The Fraser Valley Regional Food Bank is opening a “seniors’ store.”
Matthew Campbell, director of the Cloverdale Community Kitchen, said it’s part of a new outreach program they’ve launched to help meet the needs of seniors.
On Wednesdays from 10 a.m. to 2 p.m., the Fraser Valley Regional Food Bank is now offering a pick up time in a seniors-only shopping area.
“This is food that would be geared more toward seniors,” said Campbell. “We are seeing a big increase in need and we want to try and meet that as best we can.”
The shopping area will allow seniors to pick their own items off shelves and out of fridges.
“Seniors will come through and shop in a place that looks and feels like a regular store,” explained Campbell. “They’ll have a shopping cart and go around choose the items they want.”
He said the idea is to make sure seniors get the food they need in a senior-friendly environment.
“Seniors will feel very comfortable in the senior’s store,” added Meghan Neufeld, director of development for the Cloverdale Community Kitchen. “We’ve got some seniors who aren’t necessarily sure-footed. So this creates a safer environment for them.”
Neufeld said as of May 1, they had 211 seniors registered with the food bank and that number is increasing as food prices soar.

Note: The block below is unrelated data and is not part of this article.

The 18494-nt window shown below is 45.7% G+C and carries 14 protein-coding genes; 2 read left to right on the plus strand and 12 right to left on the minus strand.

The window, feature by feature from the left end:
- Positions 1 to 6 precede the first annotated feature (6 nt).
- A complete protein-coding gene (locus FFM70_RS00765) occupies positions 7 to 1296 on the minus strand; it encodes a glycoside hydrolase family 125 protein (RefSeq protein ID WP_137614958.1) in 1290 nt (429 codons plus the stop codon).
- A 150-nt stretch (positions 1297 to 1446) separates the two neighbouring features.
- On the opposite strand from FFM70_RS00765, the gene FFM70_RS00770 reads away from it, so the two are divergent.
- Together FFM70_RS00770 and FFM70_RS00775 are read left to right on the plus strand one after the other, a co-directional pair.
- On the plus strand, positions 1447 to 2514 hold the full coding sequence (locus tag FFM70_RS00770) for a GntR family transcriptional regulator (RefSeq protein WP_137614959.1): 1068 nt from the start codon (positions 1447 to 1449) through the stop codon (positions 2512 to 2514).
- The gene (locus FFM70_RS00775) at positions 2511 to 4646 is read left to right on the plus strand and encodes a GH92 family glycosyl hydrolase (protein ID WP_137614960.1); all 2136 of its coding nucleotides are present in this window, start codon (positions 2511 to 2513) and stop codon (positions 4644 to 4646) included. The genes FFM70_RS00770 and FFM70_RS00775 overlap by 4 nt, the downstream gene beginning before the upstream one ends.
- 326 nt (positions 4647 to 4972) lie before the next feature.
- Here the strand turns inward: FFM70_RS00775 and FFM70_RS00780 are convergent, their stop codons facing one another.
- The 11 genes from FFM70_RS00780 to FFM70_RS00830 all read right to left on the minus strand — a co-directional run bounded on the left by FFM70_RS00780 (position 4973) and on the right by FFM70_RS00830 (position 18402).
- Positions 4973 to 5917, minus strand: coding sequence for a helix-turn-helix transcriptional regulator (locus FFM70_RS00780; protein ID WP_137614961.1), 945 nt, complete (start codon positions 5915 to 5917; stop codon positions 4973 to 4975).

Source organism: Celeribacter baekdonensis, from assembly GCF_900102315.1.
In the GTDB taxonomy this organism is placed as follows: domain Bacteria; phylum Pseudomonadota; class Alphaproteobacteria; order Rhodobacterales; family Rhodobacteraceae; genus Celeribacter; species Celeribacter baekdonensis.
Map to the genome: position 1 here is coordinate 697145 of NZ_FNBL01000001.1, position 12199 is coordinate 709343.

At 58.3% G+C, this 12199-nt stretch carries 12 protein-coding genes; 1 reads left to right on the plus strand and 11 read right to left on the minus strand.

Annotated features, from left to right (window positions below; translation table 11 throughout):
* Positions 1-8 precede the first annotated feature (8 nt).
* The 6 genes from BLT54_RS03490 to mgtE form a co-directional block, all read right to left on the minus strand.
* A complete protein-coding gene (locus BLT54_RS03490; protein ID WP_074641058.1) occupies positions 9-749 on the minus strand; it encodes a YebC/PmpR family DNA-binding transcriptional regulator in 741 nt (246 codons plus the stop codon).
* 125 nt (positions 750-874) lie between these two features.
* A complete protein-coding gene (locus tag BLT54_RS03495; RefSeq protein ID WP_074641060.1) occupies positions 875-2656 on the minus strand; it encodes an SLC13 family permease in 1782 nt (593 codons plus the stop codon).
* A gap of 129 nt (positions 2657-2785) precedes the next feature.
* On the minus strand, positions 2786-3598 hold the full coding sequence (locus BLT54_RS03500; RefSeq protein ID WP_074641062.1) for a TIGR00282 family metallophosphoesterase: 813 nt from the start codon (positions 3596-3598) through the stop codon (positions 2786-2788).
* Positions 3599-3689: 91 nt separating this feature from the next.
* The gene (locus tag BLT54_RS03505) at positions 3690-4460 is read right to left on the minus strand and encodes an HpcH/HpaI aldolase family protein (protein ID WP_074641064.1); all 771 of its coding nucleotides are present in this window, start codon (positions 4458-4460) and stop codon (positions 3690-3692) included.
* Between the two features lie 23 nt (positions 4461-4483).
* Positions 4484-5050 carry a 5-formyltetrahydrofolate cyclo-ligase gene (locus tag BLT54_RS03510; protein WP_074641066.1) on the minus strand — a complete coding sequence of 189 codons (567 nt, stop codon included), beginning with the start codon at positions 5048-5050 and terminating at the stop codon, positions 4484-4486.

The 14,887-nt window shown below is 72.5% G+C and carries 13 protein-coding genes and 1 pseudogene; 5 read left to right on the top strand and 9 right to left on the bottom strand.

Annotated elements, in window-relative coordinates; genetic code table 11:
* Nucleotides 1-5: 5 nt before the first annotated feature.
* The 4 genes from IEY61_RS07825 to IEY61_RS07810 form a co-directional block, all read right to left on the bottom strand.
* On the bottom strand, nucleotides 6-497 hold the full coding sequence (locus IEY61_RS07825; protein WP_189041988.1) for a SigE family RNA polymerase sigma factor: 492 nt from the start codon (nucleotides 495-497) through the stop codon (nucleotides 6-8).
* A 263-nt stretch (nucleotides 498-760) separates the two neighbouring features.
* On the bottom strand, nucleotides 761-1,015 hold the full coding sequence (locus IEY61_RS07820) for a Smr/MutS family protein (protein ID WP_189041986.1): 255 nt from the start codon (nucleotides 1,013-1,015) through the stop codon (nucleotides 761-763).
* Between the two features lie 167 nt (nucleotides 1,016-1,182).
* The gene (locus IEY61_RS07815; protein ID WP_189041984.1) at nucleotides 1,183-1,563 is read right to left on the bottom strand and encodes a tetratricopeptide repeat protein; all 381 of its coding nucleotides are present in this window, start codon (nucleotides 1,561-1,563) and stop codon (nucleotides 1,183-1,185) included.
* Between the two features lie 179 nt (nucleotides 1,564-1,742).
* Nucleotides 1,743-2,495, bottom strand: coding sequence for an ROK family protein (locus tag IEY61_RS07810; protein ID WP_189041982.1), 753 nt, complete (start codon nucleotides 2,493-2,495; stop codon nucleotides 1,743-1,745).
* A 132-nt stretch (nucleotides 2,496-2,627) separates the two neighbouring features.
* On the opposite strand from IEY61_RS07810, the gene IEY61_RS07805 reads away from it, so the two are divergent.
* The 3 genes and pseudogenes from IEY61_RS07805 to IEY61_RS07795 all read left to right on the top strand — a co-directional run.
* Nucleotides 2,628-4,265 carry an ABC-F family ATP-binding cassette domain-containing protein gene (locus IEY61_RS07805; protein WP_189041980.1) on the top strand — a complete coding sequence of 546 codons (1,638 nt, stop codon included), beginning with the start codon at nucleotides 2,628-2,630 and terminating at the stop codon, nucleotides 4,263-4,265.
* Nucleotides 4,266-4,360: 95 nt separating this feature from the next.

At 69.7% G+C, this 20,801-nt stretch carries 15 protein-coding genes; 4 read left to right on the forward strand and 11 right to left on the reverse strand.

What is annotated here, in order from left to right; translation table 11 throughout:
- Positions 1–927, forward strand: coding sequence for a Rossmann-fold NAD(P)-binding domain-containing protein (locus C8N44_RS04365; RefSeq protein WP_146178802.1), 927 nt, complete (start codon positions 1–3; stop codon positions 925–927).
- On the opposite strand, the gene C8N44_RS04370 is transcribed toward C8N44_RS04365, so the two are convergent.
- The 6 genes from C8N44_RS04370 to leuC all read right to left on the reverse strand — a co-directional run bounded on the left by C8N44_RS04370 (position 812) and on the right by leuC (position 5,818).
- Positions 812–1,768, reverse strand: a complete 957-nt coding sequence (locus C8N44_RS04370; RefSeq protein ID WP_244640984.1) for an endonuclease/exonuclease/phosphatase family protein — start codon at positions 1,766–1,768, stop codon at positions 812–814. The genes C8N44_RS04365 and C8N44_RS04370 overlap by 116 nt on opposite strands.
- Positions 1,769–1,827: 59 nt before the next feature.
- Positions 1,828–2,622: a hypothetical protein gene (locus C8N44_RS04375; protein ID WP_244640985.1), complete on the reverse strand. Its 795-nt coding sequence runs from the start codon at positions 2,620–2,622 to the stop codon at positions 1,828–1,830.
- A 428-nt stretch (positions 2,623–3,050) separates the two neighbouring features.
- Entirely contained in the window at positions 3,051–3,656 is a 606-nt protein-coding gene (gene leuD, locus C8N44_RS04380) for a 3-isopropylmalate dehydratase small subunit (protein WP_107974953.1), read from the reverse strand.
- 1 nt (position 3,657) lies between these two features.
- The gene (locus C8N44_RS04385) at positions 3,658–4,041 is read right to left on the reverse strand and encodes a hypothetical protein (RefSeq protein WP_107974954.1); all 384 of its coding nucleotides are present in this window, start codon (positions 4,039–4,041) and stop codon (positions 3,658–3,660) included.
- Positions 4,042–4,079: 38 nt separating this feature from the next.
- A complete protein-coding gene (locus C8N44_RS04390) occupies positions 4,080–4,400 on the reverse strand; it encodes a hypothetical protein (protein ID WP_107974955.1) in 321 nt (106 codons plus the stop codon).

“Seniors are on a fixed income and their incomes aren’t going up,” said Campbell. “There are a lot more seniors at risk of food insecurity and we want to make sure that we are meeting their needs.”
MEALS ON WHEELS
The Community Kitchen also serves a lot of seniors with their Meals on Wheels program.
Now skyrocketing gas prices are creating problems for volunteers in the program and leading to a shortage of drivers.
The Meals on Wheels program serves 200 seniors four nights a week on 11 different routes throughout Cloverdale, Langley, Surrey, and White Rock.
“We need 44 drivers per week, which is just under 200 drivers a month, and they’re struggling to do multiple routes because of the increase in gas prices,” said Campbell. “We cover a large area.”
The volunteers cover the cost of their own gas for driving on the routes. This has led to a slight decrease in the amount of people that are available to drive multiple routes over the course of a week or a month.
“The gas increase is definitely hard on our volunteers,” added Campbell. “It’s getting harder to find enough volunteers to cover the routes.”
Ideally, Campbell would like 176 different drivers to do one route per month. Right now he has multiple drivers covering multiple routes on multiple nights.
“We’ll take people that want to drive once a month or once a week,” said Campbell. “Anytime we get someone who’s willing to do at least one route a month, it covers one of those spots, that’s a good thing!”
He said even one new driver helps.
“If someone can do it once a month, it makes a huge difference to us.”
For more info, visit mycck.ca.
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